Why do so many people hate doing cardio? It has been called monotonous; actor Stephen Moyer even said, “Cardiovascular is the devil.” So what’s the deal with cardiovascular exercise? If so many people hate doing it, why should we? Maybe we should stick to toning. Well, before you throw your Nikes in the trash, read this article. Cardiovascular exercise is one of the most powerful ways of beating the clock and keeping your brain sharp.
Need proof? According to the Journals of Gerontology, a study was conducted in 2006 involving 59 participants between the ages of 60 and 79. The group was split in half. For six months, one-half of the group did cardiovascular exercise while the others did stretching and toning and guess what they found out? The half that did the cardiovascular showed a significant increase in brain volume in both gray and white matter, while the half that did the toning and stretching showed no increase. Shocking, isn’t it? Although toning is not without its rewards, it was concluded from the study that cardiovascular exercise actually spares brain tissue and improves cognitive functioning.
Still not convinced? Physical therapist and fitness expert Maureen Hagan says, “Fitness is a youth serum.” U.S. guidelines suggest the average person get 150 minutes of cardio per week, but Hagan’s research suggests that 240 minutes is best for optimal heart health.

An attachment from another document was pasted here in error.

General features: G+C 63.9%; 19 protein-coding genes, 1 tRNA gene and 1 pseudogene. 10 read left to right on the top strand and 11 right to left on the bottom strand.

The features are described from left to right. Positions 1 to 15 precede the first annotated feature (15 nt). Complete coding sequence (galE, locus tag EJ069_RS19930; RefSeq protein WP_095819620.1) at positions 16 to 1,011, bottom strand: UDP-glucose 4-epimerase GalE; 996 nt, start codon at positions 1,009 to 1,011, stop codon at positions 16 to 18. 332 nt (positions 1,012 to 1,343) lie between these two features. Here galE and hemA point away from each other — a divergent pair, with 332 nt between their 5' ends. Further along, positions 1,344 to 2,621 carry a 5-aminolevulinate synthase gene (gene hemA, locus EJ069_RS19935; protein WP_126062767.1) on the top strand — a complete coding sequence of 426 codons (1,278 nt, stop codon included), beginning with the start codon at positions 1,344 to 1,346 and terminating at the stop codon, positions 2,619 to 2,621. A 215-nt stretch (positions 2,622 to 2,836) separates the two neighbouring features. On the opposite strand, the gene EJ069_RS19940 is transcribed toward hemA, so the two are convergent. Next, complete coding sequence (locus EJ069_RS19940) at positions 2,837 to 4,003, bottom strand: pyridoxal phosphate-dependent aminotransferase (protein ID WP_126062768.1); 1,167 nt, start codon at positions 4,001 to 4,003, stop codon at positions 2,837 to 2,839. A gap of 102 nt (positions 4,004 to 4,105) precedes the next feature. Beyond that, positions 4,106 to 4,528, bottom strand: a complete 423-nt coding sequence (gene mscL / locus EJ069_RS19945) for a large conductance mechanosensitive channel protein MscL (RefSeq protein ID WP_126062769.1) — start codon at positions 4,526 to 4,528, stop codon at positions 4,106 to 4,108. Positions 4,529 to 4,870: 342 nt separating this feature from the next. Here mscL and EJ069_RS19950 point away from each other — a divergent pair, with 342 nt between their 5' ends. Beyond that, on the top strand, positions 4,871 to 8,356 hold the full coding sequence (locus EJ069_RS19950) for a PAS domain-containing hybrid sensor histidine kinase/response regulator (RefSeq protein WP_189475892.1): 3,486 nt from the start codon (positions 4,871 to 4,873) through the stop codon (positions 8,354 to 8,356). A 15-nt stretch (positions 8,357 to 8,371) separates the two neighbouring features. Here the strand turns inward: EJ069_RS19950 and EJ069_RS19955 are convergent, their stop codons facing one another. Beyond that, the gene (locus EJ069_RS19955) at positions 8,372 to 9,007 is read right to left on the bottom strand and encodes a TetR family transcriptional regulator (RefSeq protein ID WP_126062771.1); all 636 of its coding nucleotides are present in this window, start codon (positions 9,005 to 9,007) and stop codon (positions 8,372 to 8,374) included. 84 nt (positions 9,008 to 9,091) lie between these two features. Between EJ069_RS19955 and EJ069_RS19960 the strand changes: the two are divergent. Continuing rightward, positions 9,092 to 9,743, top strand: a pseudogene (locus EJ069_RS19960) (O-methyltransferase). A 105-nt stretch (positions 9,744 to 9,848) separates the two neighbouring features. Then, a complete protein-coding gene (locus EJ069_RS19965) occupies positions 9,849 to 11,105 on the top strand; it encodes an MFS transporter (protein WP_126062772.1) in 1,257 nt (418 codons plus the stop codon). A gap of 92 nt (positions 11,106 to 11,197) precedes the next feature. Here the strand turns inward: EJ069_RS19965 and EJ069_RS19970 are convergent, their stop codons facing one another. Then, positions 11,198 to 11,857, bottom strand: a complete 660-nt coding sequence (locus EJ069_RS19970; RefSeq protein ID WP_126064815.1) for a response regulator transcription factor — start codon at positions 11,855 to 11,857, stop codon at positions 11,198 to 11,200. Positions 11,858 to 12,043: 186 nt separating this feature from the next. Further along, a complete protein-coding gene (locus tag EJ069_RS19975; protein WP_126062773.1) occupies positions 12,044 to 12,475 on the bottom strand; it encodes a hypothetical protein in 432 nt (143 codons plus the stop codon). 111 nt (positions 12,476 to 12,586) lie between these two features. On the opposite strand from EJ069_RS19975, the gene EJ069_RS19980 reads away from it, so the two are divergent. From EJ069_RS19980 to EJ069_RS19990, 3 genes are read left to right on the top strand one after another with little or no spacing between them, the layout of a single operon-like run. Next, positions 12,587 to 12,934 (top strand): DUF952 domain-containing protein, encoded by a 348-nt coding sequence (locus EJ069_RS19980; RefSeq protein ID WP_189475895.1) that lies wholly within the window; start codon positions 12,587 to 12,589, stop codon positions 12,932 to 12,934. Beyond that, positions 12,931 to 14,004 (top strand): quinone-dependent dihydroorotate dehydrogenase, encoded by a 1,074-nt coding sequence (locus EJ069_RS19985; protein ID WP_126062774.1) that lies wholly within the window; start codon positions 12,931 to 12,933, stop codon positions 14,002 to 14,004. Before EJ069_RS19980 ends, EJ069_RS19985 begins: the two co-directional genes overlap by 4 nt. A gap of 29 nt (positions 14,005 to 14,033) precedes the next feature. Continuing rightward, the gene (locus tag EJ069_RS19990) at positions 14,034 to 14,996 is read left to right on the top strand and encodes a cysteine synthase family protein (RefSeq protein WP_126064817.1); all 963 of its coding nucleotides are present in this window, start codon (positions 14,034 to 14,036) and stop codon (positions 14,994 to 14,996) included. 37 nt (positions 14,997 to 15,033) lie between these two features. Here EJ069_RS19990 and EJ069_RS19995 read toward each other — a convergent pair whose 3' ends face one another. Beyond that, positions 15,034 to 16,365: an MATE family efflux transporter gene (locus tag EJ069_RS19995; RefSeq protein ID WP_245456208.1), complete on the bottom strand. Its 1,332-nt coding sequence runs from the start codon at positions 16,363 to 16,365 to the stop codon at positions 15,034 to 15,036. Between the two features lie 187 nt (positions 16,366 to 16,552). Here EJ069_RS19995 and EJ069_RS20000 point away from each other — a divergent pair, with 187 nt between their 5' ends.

(Yeah, that’s 4 hrs. – sorry) But, just think, aerobic exercise increases the mitochondrial function, associated with energy production, which can decrease with age.(No kidding!)
So, now that you have resigned yourself to the fact that cardio is necessary, you will need to pick your poison. According to Hagan, memorizing choreographed dance steps involves working your brain as well as your body. Consider kickboxing, dancing, or rumba for those. And be sure to keep those arms and legs in motion. Hagan says that crossing your legs and arms over the middle of your body actually increases communication between the right and left brain hemispheres and prevents lapses in short term memory!
“But”, you say in a final attempt at denial, “I heard that high impact workouts can be harmful.” Well, you are not wrong. Cardio can be dangerous to muscles, ligaments and cartilage, whereas toning will actually protect bones from impact and increase bone density, while reducing the risk of osteoporosis. Toning will also preserve muscle mass as you age and improve flexibility, stability and balance and strong bones. An added bonus: by improving your balance, you reduce your risk of falling. Imagine that: not only will you decrease your chance of falling, but you also increase your chance of coming out of the fall in one piece! No wonder toning is also credited with building confidence! Good examples of toning exercises include dumbbell reps, squats and pilates.
In conclusion, to lose body fat, it takes three things : cardio, strength training, and a low-calorie diet. So, get that heart pumping and keep that back straight and keep those muscles toned, and, the next time you are running on your treadmill or doing those reps and wishing you were doing anything else but, just remember, you are doing yourself a world of good, so keep it up and we salute you!